What year is this—1999?
Some of you might have been active investors in the bull market during the late 90s, as I was, witnessing the S&P 500 soar during that decade. In fact, the bull market was so strong back then that it created a false sense of confidence, as many people quit their regular jobs to become traders. As we all know, this didn't last forever and the S&P 500 bull market popped and sold off sharply.
Just a couple of days ago, I read an interesting article about how small investors are back, seduced by the bull market, which has resulted in a very strong performance for the S&P 500 over the past few years.
There is nothing wrong with enjoying this bull market move, but when everyone thinks they are an exceptional trader over a short period of time, this worries me.
In the article, the active investor is an equipment salesman who is now "considering quitting his job to trade full time." (Source: Light, J. and Steinberg, J., "Small Investors Jump Back into the Trading Game," Wall Street Journal, February 21, 2014.)
This is what happens in a bull market; the consistent strength lulls people into believing they are somehow able to predict the future, when just a couple of years ago, they had no clue how to make money in the stock market.
That is the real test for investors—will your strategy work through a bear market as well as through a bull market? Just because you keep buying every dip in the S&P 500 and have, so far, been rewarded, this is not an actual investment strategy that will work over the long-term.
I fully advocate more people becoming long-term investors, but this trend to short-term speculation will eventually lead to significant losses. It's only a matter of time. The market is cyclical, meaning every bull market ends and becomes a bear market, which then ends and becomes yet another bull market, and so on.
The largest factor for this bull market, in my opinion, has been the Federal Reserve and its easy monetary policy. We are clearly in the ninth inning of easy money policies, as the Federal Reserve has already begun reducing its asset purchase program.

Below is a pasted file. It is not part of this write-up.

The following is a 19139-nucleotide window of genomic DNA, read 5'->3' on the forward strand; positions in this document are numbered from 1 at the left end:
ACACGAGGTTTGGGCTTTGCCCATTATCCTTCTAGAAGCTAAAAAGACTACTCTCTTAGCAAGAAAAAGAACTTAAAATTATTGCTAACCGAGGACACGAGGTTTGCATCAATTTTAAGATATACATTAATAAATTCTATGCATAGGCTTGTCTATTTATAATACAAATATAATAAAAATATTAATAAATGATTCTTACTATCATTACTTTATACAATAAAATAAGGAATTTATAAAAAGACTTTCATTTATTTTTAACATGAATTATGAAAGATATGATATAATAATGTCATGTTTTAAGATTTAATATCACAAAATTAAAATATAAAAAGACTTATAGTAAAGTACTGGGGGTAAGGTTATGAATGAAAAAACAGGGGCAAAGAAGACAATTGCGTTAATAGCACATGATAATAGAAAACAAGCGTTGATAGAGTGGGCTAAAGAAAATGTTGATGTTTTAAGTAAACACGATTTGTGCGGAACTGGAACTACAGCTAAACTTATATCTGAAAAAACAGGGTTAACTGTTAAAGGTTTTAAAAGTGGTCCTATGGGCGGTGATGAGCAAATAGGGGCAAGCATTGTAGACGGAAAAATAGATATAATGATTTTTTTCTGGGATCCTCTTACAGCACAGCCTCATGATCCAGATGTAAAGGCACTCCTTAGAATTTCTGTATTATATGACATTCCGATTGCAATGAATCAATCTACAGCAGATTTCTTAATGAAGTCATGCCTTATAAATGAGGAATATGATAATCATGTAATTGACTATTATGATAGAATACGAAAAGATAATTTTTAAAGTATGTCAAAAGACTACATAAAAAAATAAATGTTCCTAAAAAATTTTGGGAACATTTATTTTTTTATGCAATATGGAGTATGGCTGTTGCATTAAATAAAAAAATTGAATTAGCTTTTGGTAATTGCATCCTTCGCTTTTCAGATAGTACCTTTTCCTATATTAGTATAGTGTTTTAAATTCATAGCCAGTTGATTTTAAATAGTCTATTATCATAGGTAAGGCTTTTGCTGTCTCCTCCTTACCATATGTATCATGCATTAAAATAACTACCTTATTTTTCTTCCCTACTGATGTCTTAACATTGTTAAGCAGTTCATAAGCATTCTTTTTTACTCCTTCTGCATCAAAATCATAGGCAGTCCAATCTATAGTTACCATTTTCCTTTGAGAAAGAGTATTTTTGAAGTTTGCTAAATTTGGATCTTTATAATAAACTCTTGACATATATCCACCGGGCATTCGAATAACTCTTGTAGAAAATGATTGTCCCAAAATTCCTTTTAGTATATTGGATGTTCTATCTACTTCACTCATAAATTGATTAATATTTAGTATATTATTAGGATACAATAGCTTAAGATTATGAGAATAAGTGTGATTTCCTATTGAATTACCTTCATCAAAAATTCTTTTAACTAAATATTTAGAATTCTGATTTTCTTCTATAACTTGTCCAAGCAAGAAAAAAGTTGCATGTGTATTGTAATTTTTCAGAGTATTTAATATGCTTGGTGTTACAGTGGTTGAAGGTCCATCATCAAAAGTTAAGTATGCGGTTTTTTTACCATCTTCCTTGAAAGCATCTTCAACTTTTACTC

How strong do you think the bull market will be in the second half of this year as investors begin pricing in higher interest rates in 2015? I think the S&P 500 will continue moving higher until we get clarity regarding the timing of the first interest rate hike.
Until interest rates start increasing, both in the short-term and long-term space, I would look to companies that are benefiting from the monetary policy programs.
Chart courtesy of www.StockCharts.com
The shares of The Blackstone Group L.P. (NYSE/BX) have clearly been a strong performer over the past year, and they will continue to benefit from the global push by central banks to keep interest rates low.
Blackstone is a very diversified company that has investments in many sectors around the world. The company has become the largest rental play in America, spending billions of dollars on buying thousands of homes. We all know how strong real estate has been since the Federal Reserve has stepped in to support that market.
Now Blackstone is looking at real estate in other cheap markets, such as Spain. In fact, I think this is a good move, since the European Central Bank is more inclined to lower interest rates than raise them when compared to the Federal Reserve.
This bull market is getting old, but the game of musical chairs continues. So long as the Federal Reserve continues its easy monetary policy, the S&P 500 will benefit and the flow of funds will be pumped into the market. But once the music stops, I think the S&P 500 will suffer a significant shock.
I would continue to recommend investments such as Blackstone that are benefiting from easy monetary conditions globally, for as long as the conditions hold, these stocks should see their assets and revenue increase.
This article What's Happening in This Stock Market Reminds Me of 1999… by Sasha Cekerevac, BA was originally published at Daily Gains Letter.